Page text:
Saturday 24 December 2011

Google+ Hangouts to Teach EFL

This is a Christmas gift for me and you - a guest post by Marina Salsbury who has already been my guest before.
Thank you Marina!

Google+ has formally been around for less than a year, but it's already turning into the online social network of choice for educators. For language teachers, especially those who teach English as a Foreign Language (EFL), Google+ can be used as a tool to augment learning and as a virtual classroom. As a learning subject, EFL demands a lot of teacher-student engagement and interaction, something that Google+ excels at. In higher learning environments such as masters or PhD programs, habitual conversation is one of the best ways to retain a language, so having an online avenue to converse will be highly beneficial for language learners.

Hangouts are essentially videoconferencing sessions on Google+ which can accommodate up to 10 people. Hangouts With Extras are enhanced online meetings that incorporate text chat, a sketchpad and other collaborative tools. Google has added many features to Hangouts, one of the most innovative being a smart video switching system, which automatically switches the onscreen camera view to the parties that are talking at the moment.

One-on-one EFL teaching or tutoring is the first function that comes to mind when considering Google+ hangouts for education. Skype has already been extensively used for this purpose for a few years. While Hangouts may be effective for traditional one-on-one EFL instruction, they truly shine for group sessions and have already being used by casual English conversation clubs.

When it comes to language instruction, EFL teachers tend to enjoy full attention from their students. This same level of concentration translates well to a Hangout session. In traditional classroom sessions, EFL students must listen and wait for their turn to verbalize the skills they have acquired. This allows students to learn from each other as well. EFL teachers should remind their students that on Hangout sessions they must wait for their peers to finish speaking; otherwise the video auto-switching feature will be enabled and become disruptive.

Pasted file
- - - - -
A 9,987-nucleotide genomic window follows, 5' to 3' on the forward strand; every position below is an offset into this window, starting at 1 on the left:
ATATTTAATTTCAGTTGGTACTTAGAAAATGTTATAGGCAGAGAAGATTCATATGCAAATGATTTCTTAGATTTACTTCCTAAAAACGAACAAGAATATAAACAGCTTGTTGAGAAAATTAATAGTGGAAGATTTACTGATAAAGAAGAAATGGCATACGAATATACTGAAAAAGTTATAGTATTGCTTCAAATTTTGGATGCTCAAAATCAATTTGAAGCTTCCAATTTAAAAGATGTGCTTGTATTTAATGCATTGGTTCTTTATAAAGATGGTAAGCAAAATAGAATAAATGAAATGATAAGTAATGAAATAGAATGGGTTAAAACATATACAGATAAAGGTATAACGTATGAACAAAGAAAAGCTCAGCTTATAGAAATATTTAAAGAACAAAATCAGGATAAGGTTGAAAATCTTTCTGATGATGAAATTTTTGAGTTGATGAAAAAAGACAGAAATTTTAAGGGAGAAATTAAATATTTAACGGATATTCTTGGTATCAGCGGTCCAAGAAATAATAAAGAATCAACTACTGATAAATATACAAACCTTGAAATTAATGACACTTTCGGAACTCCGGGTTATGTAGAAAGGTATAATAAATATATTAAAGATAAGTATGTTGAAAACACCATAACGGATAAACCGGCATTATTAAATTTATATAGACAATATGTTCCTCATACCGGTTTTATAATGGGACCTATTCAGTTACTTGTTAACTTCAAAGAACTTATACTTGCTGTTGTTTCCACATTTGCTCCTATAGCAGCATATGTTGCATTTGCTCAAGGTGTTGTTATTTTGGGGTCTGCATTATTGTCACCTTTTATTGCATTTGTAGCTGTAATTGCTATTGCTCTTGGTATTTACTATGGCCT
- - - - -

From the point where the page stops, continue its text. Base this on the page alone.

EFL study groups are already making Google+ their home, and thanks to the ability to integrate a video that's posted on YouTube, they are conducting Hangout sessions in which they watch, learn and discuss video material. English teachers are increasingly alerting their peers to the features that make Google+ a great educational tool, and others are discussing how the integration of Google Docs can augment EFL teaching.


Anonymous said...

Happy New Year, Baiba

Baiba said...

Many thanks, nameless well-wisher!

Tyson Seburn said...

This is a good function for Hangouts. I have yet to turn to online teaching, but think it might be lucrative and also fun. Its effectiveness remains to be seen.

Ann said...

Hi Baiba,

Have just posted a link to it on the TeachingEnglish facebook page if you'd like to check there for comments.

Please feel free to post on the page whenever you have anything you'd like to share.



Baiba said...

Ann, thanks a lot. This is actually written by Marina Salsbury and I am glad on her part for the post getting some publicity.

Anonymous said...

I enjoyed reading your review and suggested uses for google hangouts. As an avid user of skype for videoconferencing over the last few years, I am limited by two video linkups, which prevents more than two classrooms connecting with video (unless I pay for the pro version). However, when skype is flaky and the video drops out, we have tried video in google chat and that is always stable. Therefore google hangouts might be a better solution. Thanks for sharing.

Roy said...

I have used Google Hangouts for both group classes and personal use with friends and family. I think it's really good as it removes the limitations on Skype. There are also add-ons which increase functionality. The quality of the video is also better than Skype. Integrating video classes with Google docs, sites and chat allows for a full range of activities to be carried out with your students.

Baiba said...

Roy, thanks for sharing your experience, which is especially valuable because it lets me see why Google Hangouts are better than Skype.